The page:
In a recent decision entitled TSI East Brunswick, LLC v. Zoning Bd. of Adjustment of Twp. of East Brunswick, the Supreme Court held that the enhanced quality of proofs standard established in Medici v. BPR Co., 107 N.J. 1 (1987) governing use variances is inapplicable to an application for a conditional use variance. Instead, the relaxed standard of proof established in Coventry Square Inc. v. Westwood Zoning Bd. of Adjustment, 138 N.J. 285 (1994), applies.
An understanding of the difference between a use variance pursuant to N.J.S.A. 40:55D-70(d)(1) and a conditional use variance pursuant to N.J.S.A. 40:55D-70(d)(3) is fundamental to grasping the significance of the Supreme Court’s decision in TSI. An application for a use variance, or a (d)(1) variance as it is often referred to, seeks permission from the zoning board to place a use on property which is otherwise prohibited in the zone. To secure a use variance, an applicant must demonstrate that it can satisfy both the positive and negative criteria in accordance with the enhanced quality of proofs established in Medici, supra. The positive criteria or special reasons for the grant of a (d)(1) use variance for a use that is not one which inherently serves the public good is met when a proposed project carries out a purpose of zoning or the refusal to allow the project would impose on the applicant an undue hardship. The zoning purpose most often cited is the promotion of the general welfare. In that instance, an applicant must demonstrate and the board must specifically find, that the use promotes the general welfare because the proposed site is particularly suited for the proposed use.
In addition to proving special reasons, the applicant must satisfy the negative criteria by offering “an enhanced quality of proof” that the variance sought is not inconsistent with the intent and purpose of the master plan and zoning ordinance, proof which must reconcile the proposed use variance with the zoning ordinance’s omission of the use from those permitted in the district. Medici, supra, 107 N.J. at 4.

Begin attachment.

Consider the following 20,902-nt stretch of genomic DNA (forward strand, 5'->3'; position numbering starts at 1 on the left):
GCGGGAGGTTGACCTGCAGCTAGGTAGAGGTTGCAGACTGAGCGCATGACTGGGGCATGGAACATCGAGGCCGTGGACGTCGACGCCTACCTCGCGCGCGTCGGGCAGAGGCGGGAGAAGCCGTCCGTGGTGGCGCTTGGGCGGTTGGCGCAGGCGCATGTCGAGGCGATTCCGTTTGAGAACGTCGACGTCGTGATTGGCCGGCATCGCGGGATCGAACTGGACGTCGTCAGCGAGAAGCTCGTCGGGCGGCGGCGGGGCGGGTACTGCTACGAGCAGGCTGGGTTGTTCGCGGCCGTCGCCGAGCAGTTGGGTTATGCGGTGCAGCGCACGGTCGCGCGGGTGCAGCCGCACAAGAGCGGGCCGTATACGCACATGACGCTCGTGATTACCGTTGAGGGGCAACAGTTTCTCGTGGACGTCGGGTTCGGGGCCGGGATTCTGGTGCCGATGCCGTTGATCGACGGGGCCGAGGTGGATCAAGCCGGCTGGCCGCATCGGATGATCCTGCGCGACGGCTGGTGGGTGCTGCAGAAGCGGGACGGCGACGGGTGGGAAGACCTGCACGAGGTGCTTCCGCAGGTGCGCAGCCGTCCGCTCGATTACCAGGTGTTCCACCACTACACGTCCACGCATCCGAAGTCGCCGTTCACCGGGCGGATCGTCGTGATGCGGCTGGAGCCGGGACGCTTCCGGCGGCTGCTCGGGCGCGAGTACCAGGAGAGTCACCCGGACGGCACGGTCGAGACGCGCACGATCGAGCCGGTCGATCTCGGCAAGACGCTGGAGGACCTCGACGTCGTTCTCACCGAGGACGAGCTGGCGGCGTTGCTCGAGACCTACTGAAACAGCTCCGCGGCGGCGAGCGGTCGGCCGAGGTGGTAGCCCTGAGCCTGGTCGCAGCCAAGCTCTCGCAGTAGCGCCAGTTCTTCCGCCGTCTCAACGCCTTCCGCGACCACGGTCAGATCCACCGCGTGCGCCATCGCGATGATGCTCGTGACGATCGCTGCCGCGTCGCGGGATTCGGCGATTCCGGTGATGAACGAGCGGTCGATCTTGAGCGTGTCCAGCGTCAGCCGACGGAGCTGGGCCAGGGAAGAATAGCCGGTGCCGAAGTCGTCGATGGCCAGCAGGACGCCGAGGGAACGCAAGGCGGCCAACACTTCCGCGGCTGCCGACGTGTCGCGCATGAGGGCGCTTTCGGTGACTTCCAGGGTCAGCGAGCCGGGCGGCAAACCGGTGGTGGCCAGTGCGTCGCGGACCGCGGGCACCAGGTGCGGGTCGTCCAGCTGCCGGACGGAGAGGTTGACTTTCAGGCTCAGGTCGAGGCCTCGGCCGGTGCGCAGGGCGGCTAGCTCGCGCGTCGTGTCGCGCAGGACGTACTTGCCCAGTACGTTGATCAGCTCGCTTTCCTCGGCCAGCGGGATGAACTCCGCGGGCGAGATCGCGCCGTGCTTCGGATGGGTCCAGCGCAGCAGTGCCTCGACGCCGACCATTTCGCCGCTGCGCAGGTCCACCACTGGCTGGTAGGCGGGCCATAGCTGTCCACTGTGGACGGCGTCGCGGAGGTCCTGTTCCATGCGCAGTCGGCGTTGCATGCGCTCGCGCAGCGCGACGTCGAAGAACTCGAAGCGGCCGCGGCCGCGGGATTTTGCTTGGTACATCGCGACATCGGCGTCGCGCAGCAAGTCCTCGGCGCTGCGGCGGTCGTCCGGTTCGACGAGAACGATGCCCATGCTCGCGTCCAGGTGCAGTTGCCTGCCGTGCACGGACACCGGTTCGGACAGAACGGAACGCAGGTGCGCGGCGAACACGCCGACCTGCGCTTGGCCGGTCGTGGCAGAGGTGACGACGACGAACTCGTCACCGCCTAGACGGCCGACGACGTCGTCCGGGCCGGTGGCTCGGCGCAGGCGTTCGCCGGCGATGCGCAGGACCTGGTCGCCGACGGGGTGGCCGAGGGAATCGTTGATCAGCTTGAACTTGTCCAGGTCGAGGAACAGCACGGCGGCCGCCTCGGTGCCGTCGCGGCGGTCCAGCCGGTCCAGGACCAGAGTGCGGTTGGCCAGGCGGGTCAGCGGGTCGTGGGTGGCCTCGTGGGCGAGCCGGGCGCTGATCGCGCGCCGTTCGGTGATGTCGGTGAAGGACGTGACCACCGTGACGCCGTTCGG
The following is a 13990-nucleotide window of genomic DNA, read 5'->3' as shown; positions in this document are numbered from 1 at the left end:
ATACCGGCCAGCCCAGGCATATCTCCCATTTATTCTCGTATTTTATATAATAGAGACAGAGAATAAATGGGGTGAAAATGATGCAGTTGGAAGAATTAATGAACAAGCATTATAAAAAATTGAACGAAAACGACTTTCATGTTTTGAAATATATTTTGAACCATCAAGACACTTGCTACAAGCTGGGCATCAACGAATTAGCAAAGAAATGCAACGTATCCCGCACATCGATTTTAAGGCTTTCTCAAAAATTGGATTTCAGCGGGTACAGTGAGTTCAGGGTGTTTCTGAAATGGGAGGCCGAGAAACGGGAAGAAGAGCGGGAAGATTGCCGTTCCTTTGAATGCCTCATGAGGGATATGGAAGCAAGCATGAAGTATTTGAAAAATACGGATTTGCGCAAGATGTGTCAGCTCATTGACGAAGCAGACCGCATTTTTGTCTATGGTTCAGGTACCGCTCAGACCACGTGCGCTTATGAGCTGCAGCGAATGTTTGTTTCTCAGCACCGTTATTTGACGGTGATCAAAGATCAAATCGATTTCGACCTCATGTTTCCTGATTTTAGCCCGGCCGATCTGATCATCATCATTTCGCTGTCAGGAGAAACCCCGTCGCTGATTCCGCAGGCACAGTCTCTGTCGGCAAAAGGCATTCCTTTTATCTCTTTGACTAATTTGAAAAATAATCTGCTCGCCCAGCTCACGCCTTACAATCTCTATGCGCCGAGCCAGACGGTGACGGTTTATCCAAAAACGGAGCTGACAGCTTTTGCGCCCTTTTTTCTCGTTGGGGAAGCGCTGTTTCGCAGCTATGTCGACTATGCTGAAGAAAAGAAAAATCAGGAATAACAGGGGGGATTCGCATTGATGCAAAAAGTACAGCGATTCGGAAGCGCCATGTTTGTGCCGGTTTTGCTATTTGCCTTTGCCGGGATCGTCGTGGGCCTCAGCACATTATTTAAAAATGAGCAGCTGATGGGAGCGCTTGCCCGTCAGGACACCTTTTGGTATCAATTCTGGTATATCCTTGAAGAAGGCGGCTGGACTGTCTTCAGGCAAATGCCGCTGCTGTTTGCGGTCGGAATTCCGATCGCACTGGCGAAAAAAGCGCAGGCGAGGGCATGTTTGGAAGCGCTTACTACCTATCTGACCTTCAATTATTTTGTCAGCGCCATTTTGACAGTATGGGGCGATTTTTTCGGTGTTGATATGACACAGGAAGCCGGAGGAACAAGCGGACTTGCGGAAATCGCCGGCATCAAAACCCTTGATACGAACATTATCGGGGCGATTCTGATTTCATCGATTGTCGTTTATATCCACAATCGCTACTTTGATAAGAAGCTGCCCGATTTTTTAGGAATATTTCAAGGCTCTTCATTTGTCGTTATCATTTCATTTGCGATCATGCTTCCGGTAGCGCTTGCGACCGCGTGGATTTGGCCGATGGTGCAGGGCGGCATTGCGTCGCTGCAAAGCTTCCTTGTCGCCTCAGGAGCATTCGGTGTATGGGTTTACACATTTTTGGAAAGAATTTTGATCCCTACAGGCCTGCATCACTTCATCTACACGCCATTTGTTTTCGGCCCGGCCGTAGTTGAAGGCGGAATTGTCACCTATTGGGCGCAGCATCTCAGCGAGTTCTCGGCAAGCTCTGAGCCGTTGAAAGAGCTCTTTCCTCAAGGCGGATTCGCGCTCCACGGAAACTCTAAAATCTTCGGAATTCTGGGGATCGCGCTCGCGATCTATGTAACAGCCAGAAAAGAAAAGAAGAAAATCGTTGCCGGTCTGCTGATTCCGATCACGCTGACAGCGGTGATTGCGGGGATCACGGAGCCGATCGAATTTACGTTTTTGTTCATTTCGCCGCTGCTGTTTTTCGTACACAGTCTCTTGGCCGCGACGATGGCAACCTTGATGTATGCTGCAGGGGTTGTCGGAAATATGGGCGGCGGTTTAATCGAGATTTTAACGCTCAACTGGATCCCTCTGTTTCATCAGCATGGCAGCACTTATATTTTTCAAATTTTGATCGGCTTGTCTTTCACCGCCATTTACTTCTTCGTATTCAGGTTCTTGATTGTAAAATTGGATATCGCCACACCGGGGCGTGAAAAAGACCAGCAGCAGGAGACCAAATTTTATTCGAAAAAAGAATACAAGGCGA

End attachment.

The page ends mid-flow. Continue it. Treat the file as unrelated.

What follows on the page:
Conversely, a conditional use is a permitted use as long as the applicant meets all of the conditions in the ordinance. In that case, no variance is required and the application would proceed before the planning board. If the applicant, however, is unable to satisfy one or more of the conditions imposed by the ordinance, the applicant is required to seek a conditional use variance from the zoning board. (N.J.S.A. 40:55D-70(d)(3)). Similar to a use variance, an applicant seeking a conditional use variance is also required to satisfy the positive and negative criteria. However, rather than the enhanced quality of proof analysis as enunciated in Medici, the Court in Coventry Square established a less stringent standard to address the positive criteria. That is, the positive criteria in a conditional use variance case is established if the applicant can demonstrate that the site “continues to be an appropriate site for the conditional use notwithstanding the deviations from one or more conditions imposed by the ordinance.” Coventry Square, supra, 138 N.J. at 228-229. In addressing the proofs for the negative criteria, the Court in Coventry Square simply stated that the applicable test is “similar” to the standard to be applied to the positive criteria but it did not delineate the test more specifically. In the TSI case, the Court took the opportunity to clarify the level of proofs required for evaluation of the negative criteria in applications for conditional use variances.
In TSI, plaintiff-competitor objected to the defendant’s application seeking approval to convert an existing free-standing building into a for-profit health club. Under the municipality’s zoning ordinance the proposed for-profit health club was permitted as a conditional use in the HC-2 zone. The proposed health club, however, violated one condition established in the ordinance that prohibits such a facility from being located within 500 feet of any residence or residential zone. Although the properties immediately surrounding the defendant’s site were nonresidential on the other side of the state highway behind other existing commercial buildings, there is a trailer park and a small residential neighborhood of approximately eight units. Thus, even though the proposed building would be approximately 1200 feet from the nearest residential dwelling, the edge of defendant’s property was within 500 feet of the residential neighborhood and so defendant was required to seek a conditional use variance to deviate from the distance requirement before it could open and operate the for-profit health club.
Ironically, the plaintiff-objector’s property is situated within 200 feet of the residential units on the same side of the state highway. In fact, the plaintiff-objector secured a conditional use variance from the Zoning Board to operate a for-profit health club several years prior to defendant’s request to do same.